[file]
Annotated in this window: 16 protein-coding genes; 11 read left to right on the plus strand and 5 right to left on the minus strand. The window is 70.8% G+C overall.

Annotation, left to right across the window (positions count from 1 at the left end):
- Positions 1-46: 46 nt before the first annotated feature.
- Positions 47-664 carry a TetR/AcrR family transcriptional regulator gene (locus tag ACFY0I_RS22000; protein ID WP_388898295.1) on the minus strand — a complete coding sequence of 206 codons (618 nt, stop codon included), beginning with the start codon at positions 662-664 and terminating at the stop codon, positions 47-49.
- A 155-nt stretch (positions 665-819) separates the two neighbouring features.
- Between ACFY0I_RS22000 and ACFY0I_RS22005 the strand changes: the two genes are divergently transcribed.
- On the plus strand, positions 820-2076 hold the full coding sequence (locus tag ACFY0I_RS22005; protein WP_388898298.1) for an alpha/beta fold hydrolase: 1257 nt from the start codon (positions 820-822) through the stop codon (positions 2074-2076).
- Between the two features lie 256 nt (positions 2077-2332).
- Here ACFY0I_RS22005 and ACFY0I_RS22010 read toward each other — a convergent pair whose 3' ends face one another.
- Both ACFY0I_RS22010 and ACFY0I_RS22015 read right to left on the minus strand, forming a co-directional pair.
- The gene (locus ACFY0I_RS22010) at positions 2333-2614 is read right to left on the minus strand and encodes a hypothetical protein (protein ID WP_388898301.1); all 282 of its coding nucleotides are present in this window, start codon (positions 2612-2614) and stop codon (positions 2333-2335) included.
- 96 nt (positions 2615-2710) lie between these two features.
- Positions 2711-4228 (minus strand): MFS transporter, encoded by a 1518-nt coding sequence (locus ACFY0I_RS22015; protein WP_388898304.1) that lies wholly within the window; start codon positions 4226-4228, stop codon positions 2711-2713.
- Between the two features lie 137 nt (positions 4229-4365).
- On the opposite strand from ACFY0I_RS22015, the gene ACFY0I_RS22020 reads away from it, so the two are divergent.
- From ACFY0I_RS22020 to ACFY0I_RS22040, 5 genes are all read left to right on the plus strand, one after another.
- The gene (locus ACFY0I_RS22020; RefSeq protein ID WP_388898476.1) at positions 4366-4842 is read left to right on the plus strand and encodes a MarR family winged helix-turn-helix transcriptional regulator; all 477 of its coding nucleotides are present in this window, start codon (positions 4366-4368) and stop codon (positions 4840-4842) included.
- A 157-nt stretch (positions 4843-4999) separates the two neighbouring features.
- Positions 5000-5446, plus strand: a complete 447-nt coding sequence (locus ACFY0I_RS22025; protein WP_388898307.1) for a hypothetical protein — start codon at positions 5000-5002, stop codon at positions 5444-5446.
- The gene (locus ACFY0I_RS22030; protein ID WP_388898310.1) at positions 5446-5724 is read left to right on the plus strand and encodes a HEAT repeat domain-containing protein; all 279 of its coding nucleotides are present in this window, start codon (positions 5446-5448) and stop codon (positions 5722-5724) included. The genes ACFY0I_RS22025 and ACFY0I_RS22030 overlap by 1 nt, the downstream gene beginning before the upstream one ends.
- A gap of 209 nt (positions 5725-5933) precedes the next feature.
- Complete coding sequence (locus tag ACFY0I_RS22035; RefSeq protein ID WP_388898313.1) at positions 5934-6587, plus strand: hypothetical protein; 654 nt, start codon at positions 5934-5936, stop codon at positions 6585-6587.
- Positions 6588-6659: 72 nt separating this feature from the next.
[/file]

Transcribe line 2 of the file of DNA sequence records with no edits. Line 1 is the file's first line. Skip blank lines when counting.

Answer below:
Annotation, left to right across the window (positions count from 1 at the left end):